News / Africa

Nigerian Opposition Demands Forensic Analysis of Presidential Poll

Nigerian incumbent President Goodluck Jonathan cast his ballot in Otuoke, Nigeria, April 16, 2011
Nigerian incumbent President Goodluck Jonathan cast his ballot in Otuoke, Nigeria, April 16, 2011

Multimedia

Audio
  • Clottey interview with Buba Galadima, Secretary General of Nigeria's opposition Congress for Progressive Change [CPC].

  • Clottey interview with Rufai Ahmed Alkali, spokesman for the ruling Nigeria’s People’s Democratic Party [PDP]

Peter Clottey

Officials with Nigeria’s Independent National Electoral Commission (INEC) announced this evening that President Goodluck Jonathan had prevailed over his main rival, General Muhammadu Buhari of the Congress for Progressive Change (CPC).

But the party’s secretary general is demanding a “forensic audit” of last Saturday’s presidential election saying the vote was rigged.

Buba Galadima said INEC failed to abide by the country’s Electoral Act, as enshrined in Nigeria’s constitution.

“In all these elections there are processes that must be followed as enunciated in the Electoral Act, in the constitution of the country, [but] none of these stages were followed by INEC itself. This is in complete contrast with what had happened last week in the national assembly [parliamentary] elections,” said Galadima.

“So, we felt that all these elections cannot stand. And if they insist that they have to count the results from the south-south and south-east, all the ballots must be subjected to forensic analysis so that we determine the authenticity of the ballot papers,” he added.

Galadima also said until a complete audit is conducted, his party will not accept the outcome of last Saturday’s presidential vote.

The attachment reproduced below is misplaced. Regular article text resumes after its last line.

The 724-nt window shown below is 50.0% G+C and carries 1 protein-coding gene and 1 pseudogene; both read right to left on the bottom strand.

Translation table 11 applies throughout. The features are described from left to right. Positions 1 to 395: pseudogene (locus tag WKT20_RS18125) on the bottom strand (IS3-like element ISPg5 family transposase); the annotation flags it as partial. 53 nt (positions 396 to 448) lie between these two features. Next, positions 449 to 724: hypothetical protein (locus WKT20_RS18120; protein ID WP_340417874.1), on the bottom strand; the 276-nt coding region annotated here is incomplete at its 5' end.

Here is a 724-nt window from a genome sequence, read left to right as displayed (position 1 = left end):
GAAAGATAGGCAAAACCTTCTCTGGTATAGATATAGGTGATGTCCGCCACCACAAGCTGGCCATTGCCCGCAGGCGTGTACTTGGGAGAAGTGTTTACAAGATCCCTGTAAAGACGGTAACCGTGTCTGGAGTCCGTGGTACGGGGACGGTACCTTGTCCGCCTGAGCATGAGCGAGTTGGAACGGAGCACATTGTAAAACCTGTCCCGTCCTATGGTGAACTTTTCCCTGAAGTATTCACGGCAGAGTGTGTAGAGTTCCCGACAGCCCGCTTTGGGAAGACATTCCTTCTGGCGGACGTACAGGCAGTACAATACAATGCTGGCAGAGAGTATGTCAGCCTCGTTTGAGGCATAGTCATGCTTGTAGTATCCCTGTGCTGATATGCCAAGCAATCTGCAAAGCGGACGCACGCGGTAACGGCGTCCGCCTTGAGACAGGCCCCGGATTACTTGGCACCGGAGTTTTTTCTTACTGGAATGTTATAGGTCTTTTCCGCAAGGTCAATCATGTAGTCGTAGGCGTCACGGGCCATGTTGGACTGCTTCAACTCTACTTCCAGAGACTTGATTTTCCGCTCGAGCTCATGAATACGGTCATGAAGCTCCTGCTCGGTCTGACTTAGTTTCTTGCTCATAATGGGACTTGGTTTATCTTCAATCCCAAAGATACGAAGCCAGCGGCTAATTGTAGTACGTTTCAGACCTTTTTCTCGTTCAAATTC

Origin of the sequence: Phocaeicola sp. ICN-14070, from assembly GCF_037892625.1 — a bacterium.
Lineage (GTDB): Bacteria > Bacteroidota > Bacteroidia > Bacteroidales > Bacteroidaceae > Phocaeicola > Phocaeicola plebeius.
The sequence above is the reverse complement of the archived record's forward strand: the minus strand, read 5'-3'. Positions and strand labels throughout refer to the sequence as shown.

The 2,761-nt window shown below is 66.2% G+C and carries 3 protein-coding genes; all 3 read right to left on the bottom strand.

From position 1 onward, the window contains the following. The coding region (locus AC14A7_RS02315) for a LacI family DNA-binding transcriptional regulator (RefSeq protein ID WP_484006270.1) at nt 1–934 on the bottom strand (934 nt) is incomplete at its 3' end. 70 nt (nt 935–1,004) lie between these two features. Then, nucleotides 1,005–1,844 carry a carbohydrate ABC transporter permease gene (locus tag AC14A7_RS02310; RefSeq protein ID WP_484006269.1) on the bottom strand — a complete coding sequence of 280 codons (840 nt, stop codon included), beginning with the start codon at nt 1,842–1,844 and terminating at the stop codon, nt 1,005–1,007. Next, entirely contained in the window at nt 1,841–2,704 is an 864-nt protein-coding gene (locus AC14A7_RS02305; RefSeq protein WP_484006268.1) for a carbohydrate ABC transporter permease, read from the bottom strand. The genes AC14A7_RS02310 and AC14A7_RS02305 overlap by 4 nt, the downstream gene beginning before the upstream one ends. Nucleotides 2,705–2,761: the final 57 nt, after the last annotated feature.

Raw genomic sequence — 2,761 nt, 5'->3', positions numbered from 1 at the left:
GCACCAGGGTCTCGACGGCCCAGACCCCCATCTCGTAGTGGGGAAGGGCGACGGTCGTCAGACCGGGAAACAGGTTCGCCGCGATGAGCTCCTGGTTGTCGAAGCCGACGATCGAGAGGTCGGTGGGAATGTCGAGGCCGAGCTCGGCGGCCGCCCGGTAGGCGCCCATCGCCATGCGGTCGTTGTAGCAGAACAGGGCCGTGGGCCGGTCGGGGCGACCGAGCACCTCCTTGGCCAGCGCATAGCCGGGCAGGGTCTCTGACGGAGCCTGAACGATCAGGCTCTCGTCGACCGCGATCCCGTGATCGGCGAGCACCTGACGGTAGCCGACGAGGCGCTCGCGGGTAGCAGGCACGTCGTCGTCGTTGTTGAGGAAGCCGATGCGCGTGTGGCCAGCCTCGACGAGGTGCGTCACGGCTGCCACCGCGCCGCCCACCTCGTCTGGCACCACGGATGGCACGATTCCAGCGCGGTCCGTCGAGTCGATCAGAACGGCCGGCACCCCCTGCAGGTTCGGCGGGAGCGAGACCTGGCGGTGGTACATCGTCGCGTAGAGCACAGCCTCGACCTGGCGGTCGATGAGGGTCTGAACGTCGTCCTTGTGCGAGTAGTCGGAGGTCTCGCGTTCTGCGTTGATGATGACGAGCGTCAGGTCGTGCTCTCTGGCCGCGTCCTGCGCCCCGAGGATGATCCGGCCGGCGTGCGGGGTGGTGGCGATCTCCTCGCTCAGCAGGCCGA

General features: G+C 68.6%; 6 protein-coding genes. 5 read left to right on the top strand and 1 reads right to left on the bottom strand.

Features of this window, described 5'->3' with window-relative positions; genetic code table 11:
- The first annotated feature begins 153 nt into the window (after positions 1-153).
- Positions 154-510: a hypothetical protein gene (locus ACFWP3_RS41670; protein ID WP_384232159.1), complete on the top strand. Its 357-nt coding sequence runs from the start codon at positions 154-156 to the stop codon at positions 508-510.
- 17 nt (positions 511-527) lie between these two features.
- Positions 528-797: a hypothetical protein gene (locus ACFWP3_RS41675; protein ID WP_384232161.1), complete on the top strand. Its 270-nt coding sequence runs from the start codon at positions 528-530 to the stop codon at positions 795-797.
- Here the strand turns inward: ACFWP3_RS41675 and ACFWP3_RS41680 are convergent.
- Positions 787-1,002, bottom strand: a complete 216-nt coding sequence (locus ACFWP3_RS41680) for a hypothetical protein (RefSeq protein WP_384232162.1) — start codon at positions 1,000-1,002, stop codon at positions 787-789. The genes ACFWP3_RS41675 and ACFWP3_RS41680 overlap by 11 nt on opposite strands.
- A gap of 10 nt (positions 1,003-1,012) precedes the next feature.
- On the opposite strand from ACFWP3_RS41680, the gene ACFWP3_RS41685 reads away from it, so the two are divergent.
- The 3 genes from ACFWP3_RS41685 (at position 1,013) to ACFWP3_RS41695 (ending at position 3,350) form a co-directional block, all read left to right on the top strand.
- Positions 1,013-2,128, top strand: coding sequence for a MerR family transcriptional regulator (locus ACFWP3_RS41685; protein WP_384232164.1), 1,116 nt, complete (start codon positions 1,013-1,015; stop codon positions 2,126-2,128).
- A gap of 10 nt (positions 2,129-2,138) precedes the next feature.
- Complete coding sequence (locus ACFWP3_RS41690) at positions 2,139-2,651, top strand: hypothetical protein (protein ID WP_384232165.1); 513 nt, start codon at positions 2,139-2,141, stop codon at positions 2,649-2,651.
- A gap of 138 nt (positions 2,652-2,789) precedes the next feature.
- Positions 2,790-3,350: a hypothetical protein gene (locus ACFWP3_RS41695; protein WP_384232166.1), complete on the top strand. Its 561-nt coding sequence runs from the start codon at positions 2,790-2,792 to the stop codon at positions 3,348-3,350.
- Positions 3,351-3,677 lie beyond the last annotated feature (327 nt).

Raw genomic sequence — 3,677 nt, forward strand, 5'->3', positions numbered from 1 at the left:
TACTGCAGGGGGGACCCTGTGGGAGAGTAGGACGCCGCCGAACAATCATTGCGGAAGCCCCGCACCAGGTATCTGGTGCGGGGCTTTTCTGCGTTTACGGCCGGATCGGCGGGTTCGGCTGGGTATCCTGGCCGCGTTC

But many international monitors, including Professor Amos Sawyer, the head of the head of the mission for the Economic Community of West African States (ECOWAS), say the elections were for the most part transparent. Many opinion makers say they were among the best run polls since Nigeria returned to civilian rule over 10 years ago.

The country’s ruling party has a similar opinion.

Rufai Ahmed Alkali, spokesman for the ruling Nigeria’s People’s Democratic Party (PDP), said changes had been introduced to reduce mistrust.

“What happened last Saturday was completely different from what used to happen,” he explained, when party officials freely went across the country from one polling site to another, amid opposition accusations of interference.

For this year’s polls, he said “in order to provide a level playing field for everybody, we [confined] ourselves to our own localities…We [agreed to this] because we don’t want to create any condition or any reason for somebody to subvert the process.”

“Before the elections, the president was very clear and categorical that he doesn’t want anybody to go and rig for him. And he was the person who came out with this clarion call of ‘one man, one vote’, ‘one woman, one vote’ and ‘one youth, one vote.’  Today, this is what has been used in this election, and everybody saw the results,” he added.

Meanwhile, riots broke out in the mainly Muslim north to protest the outcome of the polls.

Election officials announced Monday that Mr. Jonathan received more than 22 million (22,495,187) votes in Saturday's polls, nearly twice the number of his main challenger, Mr. Buhari, who garnered about 12 million (12,214,853).

Officials say Mr. Jonathan has met the requirements to avoid a run-off vote. A candidate must win a simple majority and at least a quarter of the vote in 24 states.

You May Like

N. Korea Sentences American to 6 Years Hard Labor

Matthew Miller's brief trial Sunday comes two weeks after 24-year old Miller and two other American detainees appealed to the US government to help free them More

Pakistan Rejects Afghan Criticism of 480-kilometer Border Trench

Military spokesman tells VOA the project is part of administrative and security measures taken to secure the mountainous border with Afghanistan More

Photogallery Typhoon Kalmaegi Makes Landfall in Philippines